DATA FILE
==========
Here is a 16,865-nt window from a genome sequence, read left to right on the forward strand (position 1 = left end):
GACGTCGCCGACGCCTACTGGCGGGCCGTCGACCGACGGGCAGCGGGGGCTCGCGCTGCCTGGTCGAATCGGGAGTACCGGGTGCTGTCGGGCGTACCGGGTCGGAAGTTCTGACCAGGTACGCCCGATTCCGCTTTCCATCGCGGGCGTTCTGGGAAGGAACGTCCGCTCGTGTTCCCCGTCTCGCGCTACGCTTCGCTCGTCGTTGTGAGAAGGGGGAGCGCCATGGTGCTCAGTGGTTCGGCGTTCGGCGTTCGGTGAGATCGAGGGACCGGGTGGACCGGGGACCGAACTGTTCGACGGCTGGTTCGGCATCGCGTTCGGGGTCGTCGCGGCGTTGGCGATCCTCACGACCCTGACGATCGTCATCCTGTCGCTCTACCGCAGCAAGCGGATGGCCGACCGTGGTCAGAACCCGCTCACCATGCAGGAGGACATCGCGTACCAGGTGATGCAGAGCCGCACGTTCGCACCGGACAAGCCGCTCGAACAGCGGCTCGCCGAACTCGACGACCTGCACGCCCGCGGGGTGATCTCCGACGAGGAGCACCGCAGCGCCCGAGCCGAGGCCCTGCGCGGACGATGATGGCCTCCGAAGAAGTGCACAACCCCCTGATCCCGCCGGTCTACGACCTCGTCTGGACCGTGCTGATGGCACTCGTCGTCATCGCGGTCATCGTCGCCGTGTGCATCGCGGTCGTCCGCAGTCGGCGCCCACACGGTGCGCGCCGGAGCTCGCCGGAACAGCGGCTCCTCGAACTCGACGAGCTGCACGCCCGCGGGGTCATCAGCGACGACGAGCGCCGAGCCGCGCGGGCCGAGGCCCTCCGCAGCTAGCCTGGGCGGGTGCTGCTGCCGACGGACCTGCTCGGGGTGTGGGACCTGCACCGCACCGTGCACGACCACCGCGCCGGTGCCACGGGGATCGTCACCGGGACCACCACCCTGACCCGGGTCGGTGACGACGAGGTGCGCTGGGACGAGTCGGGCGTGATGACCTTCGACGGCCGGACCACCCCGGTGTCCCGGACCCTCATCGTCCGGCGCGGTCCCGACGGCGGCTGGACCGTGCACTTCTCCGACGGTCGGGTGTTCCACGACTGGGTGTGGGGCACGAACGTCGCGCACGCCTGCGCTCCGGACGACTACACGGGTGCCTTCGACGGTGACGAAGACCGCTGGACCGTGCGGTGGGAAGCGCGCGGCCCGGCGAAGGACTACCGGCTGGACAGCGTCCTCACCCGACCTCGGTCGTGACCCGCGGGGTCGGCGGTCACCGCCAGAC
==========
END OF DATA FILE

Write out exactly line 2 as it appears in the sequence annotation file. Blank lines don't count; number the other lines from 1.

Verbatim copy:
GACGTCGCCGACGCCTACTGGCGGGCCGTCGACCGACGGGCAGCGGGGGCTCGCGCTGCCTGGTCGAATCGGGAGTACCGGGTGCTGTCGGGCGTACCGGGTCGGAAGTTCTGACCAGGTACGCCCGATTCCGCTTTCCATCGCGGGCGTTCTGGGAAGGAACGTCCGCTCGTGTTCCCCGTCTCGCGCTACGCTTCGCTCGTCGTTGTGAGAAGGGGGAGCGCCATGGTGCTCAGTGGTTCGGCGTTCGGCGTTCGGTGAGATCGAGGGACCGGGTGGACCGGGGACCGAACTGTTCGACGGCTGGTTCGGCATCGCGTTCGGGGTCGTCGCGGCGTTGGCGATCCTCACGACCCTGACGATCGTCATCCTGTCGCTCTACCGCAGCAAGCGGATGGCCGACCGTGGTCAGAACCCGCTCACCATGCAGGAGGACATCGCGTACCAGGTGATGCAGAGCCGCACGTTCGCACCGGACAAGCCGCTCGAACAGCGGCTCGCCGAACTCGACGACCTGCACGCCCGCGGGGTGATCTCCGACGAGGAGCACCGCAGCGCCCGAGCCGAGGCCCTGCGCGGACGATGATGGCCTCCGAAGAAGTGCACAACCCCCTGATCCCGCCGGTCTACGACCTCGTCTGGACCGTGCTGATGGCACTCGTCGTCATCGCGGTCATCGTCGCCGTGTGCATCGCGGTCGTCCGCAGTCGGCGCCCACACGGTGCGCGCCGGAGCTCGCCGGAACAGCGGCTCCTCGAACTCGACGAGCTGCACGCCCGCGGGGTCATCAGCGACGACGAGCGCCGAGCCGCGCGGGCCGAGGCCCTCCGCAGCTAGCCTGGGCGGGTGCTGCTGCCGACGGACCTGCTCGGGGTGTGGGACCTGCACCGCACCGTGCACGACCACCGCGCCGGTGCCACGGGGATCGTCACCGGGACCACCACCCTGACCCGGGTCGGTGACGACGAGGTGCGCTGGGACGAGTCGGGCGTGATGACCTTCGACGGCCGGACCACCCCGGTGTCCCGGACCCTCATCGTCCGGCGCGGTCCCGACGGCGGCTGGACCGTGCACTTCTCCGACGGTCGGGTGTTCCACGACTGGGTGTGGGGCACGAACGTCGCGCACGCCTGCGCTCCGGACGACTACACGGGTGCCTTCGACGGTGACGAAGACCGCTGGACCGTGCGGTGGGAAGCGCGCGGCCCGGCGAAGGACTACCGGCTGGACAGCGTCCTCACCCGACCTCGGTCGTGACCCGCGGGGTCGGCGGTCACCGCCAGAC